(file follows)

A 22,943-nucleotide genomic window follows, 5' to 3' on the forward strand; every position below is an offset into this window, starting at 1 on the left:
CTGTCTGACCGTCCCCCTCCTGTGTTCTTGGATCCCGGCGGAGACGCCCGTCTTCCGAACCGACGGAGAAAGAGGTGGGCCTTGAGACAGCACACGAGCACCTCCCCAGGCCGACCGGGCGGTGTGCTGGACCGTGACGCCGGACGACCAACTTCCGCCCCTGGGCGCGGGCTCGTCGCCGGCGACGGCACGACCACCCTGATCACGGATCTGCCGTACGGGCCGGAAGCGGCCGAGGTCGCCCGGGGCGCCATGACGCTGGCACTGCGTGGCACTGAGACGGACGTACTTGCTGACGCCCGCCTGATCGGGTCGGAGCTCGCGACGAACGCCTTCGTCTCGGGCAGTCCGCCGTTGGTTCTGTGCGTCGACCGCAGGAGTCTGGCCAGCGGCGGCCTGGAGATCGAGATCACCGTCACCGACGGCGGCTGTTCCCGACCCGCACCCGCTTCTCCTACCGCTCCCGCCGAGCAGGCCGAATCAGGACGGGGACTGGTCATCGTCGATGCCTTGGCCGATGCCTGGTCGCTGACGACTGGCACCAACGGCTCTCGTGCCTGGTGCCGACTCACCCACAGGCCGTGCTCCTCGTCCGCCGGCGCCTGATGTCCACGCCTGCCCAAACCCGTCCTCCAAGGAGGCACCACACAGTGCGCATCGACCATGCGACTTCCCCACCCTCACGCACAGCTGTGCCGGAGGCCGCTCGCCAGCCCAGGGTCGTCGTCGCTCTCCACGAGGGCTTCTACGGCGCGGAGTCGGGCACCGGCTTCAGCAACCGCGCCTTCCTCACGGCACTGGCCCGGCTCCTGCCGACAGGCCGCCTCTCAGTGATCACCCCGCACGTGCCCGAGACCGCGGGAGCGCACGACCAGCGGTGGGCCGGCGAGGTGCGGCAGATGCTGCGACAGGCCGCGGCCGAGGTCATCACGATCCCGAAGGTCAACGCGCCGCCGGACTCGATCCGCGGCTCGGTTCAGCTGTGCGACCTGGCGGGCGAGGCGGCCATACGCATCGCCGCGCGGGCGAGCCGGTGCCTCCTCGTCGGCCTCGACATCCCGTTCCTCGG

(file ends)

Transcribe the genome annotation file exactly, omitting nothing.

A 22,943-nucleotide genomic window follows, 5' to 3' on the forward strand; every position below is an offset into this window, starting at 1 on the left:
CTGTCTGACCGTCCCCCTCCTGTGTTCTTGGATCCCGGCGGAGACGCCCGTCTTCCGAACCGACGGAGAAAGAGGTGGGCCTTGAGACAGCACACGAGCACCTCCCCAGGCCGACCGGGCGGTGTGCTGGACCGTGACGCCGGACGACCAACTTCCGCCCCTGGGCGCGGGCTCGTCGCCGGCGACGGCACGACCACCCTGATCACGGATCTGCCGTACGGGCCGGAAGCGGCCGAGGTCGCCCGGGGCGCCATGACGCTGGCACTGCGTGGCACTGAGACGGACGTACTTGCTGACGCCCGCCTGATCGGGTCGGAGCTCGCGACGAACGCCTTCGTCTCGGGCAGTCCGCCGTTGGTTCTGTGCGTCGACCGCAGGAGTCTGGCCAGCGGCGGCCTGGAGATCGAGATCACCGTCACCGACGGCGGCTGTTCCCGACCCGCACCCGCTTCTCCTACCGCTCCCGCCGAGCAGGCCGAATCAGGACGGGGACTGGTCATCGTCGATGCCTTGGCCGATGCCTGGTCGCTGACGACTGGCACCAACGGCTCTCGTGCCTGGTGCCGACTCACCCACAGGCCGTGCTCCTCGTCCGCCGGCGCCTGATGTCCACGCCTGCCCAAACCCGTCCTCCAAGGAGGCACCACACAGTGCGCATCGACCATGCGACTTCCCCACCCTCACGCACAGCTGTGCCGGAGGCCGCTCGCCAGCCCAGGGTCGTCGTCGCTCTCCACGAGGGCTTCTACGGCGCGGAGTCGGGCACCGGCTTCAGCAACCGCGCCTTCCTCACGGCACTGGCCCGGCTCCTGCCGACAGGCCGCCTCTCAGTGATCACCCCGCACGTGCCCGAGACCGCGGGAGCGCACGACCAGCGGTGGGCCGGCGAGGTGCGGCAGATGCTGCGACAGGCCGCGGCCGAGGTCATCACGATCCCGAAGGTCAACGCGCCGCCGGACTCGATCCGCGGCTCGGTTCAGCTGTGCGACCTGGCGGGCGAGGCGGCCATACGCATCGCCGCGCGGGCGAGCCGGTGCCTCCTCGTCGGCCTCGACATCCCGTTCCTCGG